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Analysts say Rotich’s cash transfer tax will chase away investors

Einstein Kihanda
L-R: ICEA Lion Asset Management CEO Einstein Kihanda, client relations general manager Elizabeth Irungu and chief investment officer Barack Obatsa. PHOTO | DIANA NGILA | NMG 

The new money transfer tax will reduce returns of investors and put pressure on fund managers, according to ICEA Lion Asset Management.

Barack Obatsa, the chief investment officer of the Sh125 billion asset management firm, urged the government to reconsider the decision to introduce the 0.05 per cent tax on money transfers above Sh0.5 million warning that it will cause capital flight to offshore markets.

“The transaction tax suggests to us that it is going to significantly reduce the returns of investors,” said Mr Obatsa in a briefing last week.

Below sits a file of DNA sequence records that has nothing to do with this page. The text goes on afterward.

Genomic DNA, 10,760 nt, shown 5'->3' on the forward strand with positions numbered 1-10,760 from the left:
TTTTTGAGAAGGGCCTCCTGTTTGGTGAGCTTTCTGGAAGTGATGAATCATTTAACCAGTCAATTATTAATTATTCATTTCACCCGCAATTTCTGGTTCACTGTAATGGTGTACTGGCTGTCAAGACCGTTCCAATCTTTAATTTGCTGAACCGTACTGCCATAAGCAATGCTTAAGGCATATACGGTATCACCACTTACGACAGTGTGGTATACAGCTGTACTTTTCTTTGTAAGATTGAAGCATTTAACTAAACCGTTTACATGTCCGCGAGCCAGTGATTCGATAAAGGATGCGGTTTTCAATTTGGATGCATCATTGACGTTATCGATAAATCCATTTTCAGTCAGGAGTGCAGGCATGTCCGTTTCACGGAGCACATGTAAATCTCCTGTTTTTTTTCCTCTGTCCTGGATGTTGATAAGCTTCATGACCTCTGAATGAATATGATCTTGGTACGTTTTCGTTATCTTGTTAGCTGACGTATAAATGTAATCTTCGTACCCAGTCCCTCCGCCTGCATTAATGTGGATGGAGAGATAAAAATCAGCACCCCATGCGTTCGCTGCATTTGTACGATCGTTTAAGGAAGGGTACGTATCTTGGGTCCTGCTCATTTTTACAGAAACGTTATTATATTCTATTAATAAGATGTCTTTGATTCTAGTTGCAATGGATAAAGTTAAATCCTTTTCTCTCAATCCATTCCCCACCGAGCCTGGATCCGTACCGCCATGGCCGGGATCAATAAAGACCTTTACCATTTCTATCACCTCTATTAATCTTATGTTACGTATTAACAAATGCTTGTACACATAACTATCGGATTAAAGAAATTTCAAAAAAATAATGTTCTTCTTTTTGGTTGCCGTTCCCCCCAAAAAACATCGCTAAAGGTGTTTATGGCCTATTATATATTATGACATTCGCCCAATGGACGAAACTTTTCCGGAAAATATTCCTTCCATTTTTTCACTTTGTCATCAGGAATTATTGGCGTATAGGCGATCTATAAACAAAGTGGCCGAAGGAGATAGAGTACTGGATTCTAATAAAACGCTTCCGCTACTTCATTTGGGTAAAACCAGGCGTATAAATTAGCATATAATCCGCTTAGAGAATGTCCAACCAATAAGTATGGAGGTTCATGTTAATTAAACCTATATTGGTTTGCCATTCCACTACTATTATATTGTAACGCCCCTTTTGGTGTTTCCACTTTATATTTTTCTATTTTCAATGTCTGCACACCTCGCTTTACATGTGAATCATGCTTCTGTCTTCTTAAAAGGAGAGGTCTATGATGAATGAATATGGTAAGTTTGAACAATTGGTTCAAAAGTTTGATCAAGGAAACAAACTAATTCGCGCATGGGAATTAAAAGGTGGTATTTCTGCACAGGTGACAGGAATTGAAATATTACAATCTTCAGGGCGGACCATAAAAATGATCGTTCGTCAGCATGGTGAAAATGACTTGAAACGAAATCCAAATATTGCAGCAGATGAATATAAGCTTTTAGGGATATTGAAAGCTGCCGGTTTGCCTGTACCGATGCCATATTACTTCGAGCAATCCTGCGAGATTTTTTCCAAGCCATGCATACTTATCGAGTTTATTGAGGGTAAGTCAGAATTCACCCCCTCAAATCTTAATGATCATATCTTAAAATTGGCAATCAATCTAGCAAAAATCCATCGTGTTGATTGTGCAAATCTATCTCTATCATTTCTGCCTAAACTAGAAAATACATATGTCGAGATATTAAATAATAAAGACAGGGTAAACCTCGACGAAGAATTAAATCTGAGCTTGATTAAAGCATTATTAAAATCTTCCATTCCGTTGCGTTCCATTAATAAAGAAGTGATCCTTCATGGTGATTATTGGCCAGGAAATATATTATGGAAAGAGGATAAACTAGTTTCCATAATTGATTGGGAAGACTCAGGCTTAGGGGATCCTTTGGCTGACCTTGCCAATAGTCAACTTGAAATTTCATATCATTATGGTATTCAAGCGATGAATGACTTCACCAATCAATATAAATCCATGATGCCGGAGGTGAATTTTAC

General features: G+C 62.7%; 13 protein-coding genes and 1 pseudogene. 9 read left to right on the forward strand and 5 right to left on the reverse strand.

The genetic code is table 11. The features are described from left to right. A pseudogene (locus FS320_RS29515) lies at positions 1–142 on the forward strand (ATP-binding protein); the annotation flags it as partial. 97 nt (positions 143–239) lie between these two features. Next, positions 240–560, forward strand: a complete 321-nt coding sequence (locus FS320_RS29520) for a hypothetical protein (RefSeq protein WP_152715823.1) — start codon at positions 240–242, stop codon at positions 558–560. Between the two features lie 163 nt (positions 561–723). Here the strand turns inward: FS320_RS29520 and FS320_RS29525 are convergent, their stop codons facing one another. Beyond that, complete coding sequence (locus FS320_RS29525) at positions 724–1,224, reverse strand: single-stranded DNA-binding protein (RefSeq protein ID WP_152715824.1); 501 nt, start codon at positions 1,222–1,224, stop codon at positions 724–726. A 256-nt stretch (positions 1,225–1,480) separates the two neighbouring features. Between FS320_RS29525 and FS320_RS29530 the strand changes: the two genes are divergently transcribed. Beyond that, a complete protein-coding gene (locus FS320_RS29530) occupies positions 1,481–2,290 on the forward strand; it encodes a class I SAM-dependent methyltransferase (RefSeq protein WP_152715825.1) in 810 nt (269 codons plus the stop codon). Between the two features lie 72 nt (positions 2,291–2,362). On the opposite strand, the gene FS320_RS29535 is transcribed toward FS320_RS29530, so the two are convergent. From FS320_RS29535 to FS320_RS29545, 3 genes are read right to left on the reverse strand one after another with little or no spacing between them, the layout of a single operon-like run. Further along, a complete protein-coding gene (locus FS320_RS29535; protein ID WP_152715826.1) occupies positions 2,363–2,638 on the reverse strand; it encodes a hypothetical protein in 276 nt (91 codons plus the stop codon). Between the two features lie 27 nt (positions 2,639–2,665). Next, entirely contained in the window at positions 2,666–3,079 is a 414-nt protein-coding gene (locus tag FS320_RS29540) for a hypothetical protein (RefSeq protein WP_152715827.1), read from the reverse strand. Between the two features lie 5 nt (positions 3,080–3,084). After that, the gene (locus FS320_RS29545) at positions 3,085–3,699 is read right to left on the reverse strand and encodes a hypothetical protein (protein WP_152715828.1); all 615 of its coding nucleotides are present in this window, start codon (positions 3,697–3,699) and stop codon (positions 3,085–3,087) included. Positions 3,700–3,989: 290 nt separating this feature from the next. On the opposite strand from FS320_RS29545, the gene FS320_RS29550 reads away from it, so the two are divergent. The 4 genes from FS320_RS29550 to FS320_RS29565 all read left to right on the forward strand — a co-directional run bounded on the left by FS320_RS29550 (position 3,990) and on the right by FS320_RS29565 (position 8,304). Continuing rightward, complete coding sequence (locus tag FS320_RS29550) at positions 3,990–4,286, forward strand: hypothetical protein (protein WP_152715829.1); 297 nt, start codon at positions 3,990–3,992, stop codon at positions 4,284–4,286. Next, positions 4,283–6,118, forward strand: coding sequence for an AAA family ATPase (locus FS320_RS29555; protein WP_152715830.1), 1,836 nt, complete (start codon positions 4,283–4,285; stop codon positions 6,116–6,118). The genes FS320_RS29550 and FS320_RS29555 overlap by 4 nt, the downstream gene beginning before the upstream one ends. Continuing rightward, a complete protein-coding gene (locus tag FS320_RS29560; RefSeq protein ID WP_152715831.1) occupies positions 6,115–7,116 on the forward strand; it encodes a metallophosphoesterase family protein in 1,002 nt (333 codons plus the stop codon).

“When you make it more expensive to transact, it will have negative impact on development of capital markets. It is likely that investors will limit their transactions to minimise the costs that they will incur.”

To complete an investment transaction, Obatsa said, one will probably be taxed four to six times in a single investment cycle. He said that a conservative estimate is that returns for investors will dip by three per cent since it is them who will ultimately bare the cost of money transfers.

ICEA Lion Asset Management head of research Judd Murigi said that fund managers will also be at an increased pressure to deliver to their clients.

“As fund managers, we are judged by returns to clients. In our view, this tax threatens our survival,” he said.

Treasury CS Henry Rotich announced the “Robin Hood” tax during the budget speech of the current financial year that got underway on July 1.

Kenya Bankers Association has since challenged the decision in court.

However, in response, Attorney General said the move is premature as Parliament has not passed the relevant Bill into law.

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